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The Engineers of CSS – Allan Stewart

November 11th, 2014 by Keith
The Engineers of CSS – Allan Stewart

CSS has a great staff of engineers, but since they are often working “behind the scenes” they may not be well known outside the Company. This Blog, featuring Allan Stewart, is a continuation in the series of interviews titled “The Engineers of CSS” which will hopefully help everyone to know them much better.


Allan Stewart

Here is a little bit about Allan in his own words.

I graduated with a BSEE  for the University of Strathclyde, Glasgow Scotland in 1975 and began working as a circuit design engineer for Telecommunications, Defense, and Medical companies in the UK.  I joined Burroughs/Unisys in 1984 to work on circuit board development, and transferred to Orange County to take up a circuit design manager position in1987.  I joined Adaptec in 1996 responsible for Disk Drive servo controller ASIC development, and moved on to TI Storage Products where I also became involved in Disk Drive Read channel development.  I joined Calimetrics as Director of ASIC development in 2000 – working on multi-level CD and DVD technology development storage products.  I became an independent consultant in 2003 working on a number of projects developed jointly by Treehouse Design in Colorado and Chronicle Technology in Irvine.  I began working exclusively for Chronicle starting 2011, initially developing a 1.5Gbs SerDes interface for High Speed Video applications, and latterly worked on the 65nm and 28nm Bitcoin devices for Butterfly Labs.


CSS: You have a very impressive background as indicated in your history as provide above. What were the most interesting or technically challenging projects you have worked on during your career?

Allan:  From a technically challenging perspective I did a 1.5 – 2.5 Gbit/s SerDes with Chronicle just prior to the 65nm bitcoin chip, which was quite challenging. It combined high frequency PLL work along with some high speed digital requirements, allowing me to re-visit some of my old circuit board design challenges from earlier in my career.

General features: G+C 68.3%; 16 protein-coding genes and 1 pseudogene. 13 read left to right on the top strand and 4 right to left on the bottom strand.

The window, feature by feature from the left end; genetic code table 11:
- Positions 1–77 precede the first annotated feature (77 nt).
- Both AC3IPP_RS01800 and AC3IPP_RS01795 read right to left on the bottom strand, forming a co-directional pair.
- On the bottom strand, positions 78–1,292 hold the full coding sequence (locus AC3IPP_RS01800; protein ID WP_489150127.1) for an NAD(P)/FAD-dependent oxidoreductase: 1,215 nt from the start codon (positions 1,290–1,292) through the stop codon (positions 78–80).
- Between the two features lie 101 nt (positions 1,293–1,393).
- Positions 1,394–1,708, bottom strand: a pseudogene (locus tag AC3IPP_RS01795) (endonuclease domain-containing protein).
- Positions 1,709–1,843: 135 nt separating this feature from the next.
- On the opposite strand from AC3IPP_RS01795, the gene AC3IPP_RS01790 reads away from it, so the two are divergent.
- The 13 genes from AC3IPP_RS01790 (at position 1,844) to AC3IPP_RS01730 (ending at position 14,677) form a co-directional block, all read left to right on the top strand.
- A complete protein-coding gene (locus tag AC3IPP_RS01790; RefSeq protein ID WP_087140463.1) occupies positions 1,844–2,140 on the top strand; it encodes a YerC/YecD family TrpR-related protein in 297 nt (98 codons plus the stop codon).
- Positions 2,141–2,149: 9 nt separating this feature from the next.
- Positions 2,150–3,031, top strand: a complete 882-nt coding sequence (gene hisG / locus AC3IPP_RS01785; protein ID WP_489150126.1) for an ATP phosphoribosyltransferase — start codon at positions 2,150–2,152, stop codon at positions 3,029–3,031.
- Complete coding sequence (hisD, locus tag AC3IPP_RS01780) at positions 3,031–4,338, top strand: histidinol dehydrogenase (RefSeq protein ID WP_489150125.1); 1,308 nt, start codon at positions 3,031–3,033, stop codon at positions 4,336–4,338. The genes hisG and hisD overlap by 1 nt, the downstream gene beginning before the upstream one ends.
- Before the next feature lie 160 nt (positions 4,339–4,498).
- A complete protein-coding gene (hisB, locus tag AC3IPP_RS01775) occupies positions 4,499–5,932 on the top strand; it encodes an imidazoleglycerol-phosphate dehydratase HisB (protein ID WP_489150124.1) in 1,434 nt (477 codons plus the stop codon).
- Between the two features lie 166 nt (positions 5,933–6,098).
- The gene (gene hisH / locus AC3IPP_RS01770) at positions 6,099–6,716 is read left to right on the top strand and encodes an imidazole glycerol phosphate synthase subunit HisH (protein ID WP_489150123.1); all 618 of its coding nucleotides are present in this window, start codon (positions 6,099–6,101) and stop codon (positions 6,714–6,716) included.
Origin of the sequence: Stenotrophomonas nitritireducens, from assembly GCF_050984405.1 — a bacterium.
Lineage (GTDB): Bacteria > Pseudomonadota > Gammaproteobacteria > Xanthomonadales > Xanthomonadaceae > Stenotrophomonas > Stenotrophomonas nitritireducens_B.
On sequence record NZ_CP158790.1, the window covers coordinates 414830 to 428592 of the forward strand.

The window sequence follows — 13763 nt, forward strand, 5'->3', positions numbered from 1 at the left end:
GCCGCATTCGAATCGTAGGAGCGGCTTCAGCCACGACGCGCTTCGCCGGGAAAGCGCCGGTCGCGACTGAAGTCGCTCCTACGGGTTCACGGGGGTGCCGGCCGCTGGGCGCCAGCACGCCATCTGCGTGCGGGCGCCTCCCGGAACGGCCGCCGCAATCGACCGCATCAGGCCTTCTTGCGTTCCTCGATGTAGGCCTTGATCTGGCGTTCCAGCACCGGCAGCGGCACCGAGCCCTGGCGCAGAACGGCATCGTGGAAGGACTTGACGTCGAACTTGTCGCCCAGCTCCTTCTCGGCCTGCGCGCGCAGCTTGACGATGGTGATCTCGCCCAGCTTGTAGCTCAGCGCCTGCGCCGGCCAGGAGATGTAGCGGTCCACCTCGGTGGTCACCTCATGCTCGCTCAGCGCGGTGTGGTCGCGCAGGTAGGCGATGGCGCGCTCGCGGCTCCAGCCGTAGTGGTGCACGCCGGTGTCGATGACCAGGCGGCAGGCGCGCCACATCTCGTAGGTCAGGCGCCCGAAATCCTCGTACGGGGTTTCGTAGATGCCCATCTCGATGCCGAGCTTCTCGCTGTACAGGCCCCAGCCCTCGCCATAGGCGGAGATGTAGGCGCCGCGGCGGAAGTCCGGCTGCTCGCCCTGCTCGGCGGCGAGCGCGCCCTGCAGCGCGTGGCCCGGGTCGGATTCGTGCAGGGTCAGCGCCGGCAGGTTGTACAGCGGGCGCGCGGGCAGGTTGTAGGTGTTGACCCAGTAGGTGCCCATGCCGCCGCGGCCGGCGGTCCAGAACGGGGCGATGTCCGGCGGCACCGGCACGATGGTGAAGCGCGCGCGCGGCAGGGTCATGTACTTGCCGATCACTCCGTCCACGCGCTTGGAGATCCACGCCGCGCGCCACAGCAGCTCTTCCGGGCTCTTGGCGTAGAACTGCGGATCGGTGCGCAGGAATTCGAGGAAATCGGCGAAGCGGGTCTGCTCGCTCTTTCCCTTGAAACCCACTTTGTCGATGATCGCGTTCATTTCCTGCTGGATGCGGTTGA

CSS: You started working at Chronicle Technologies prior to the merger of Chronicle and CSS in 2013. What do you feel have been the advantages of the merger?

Allan:  I think the benefits were the result of each group having different strengths in terms of the depth of their capability.  Chronicle had more depth in design and layout, CSS brought the production test capability and ISO certification.  The result was not a significant overlap in skills and a good combination of the skills for ASIC design, test and manufacturing.

CSS: I know that you were a key person in the recent development of the bitcoin chips. Both the 65 nm and the 28 nm chips were successful complex digital designs. The 28 nm chip was an especially large ASIC, with 5.5 billion transistors!   What do you remember most about these developments?

Allan:  The 65nm was probably the more difficult of the two designs.  We had to figure out the architecture – we experimented with 5 or 6 different technologies trying to get the combination of speed and power we desired.

The test development was a challenge also – this was really the first time CSS and Chronicle had worked closely together – so it was a learning experience – but in the end I think a very successful one.

From a design perspective, the 28nm was more straightforward. We identified & designed the cells that needed to be improved to meet our new targets.  However. since this chip increased the number of Hash Engines from 16 (on the 65nM design) to 1024, it was huge and consumed 350Watts power.  These were the challenges.

Test results were excellent. Power was significantly lower and the operating frequency significantly higher than projected. We spent a lot of time estimating parasitic effects and these results were now showing it had been time well spent.

CSS:  Do you have any spare time for hobbies or other activities outside of work?

Allan:  Soccer is my main pastime, although I enjoy baseball in the soccer off-season. My preference would be to be still playing soccer, but a combination of injuries and the passing of time means I have to content myself with just watching now.

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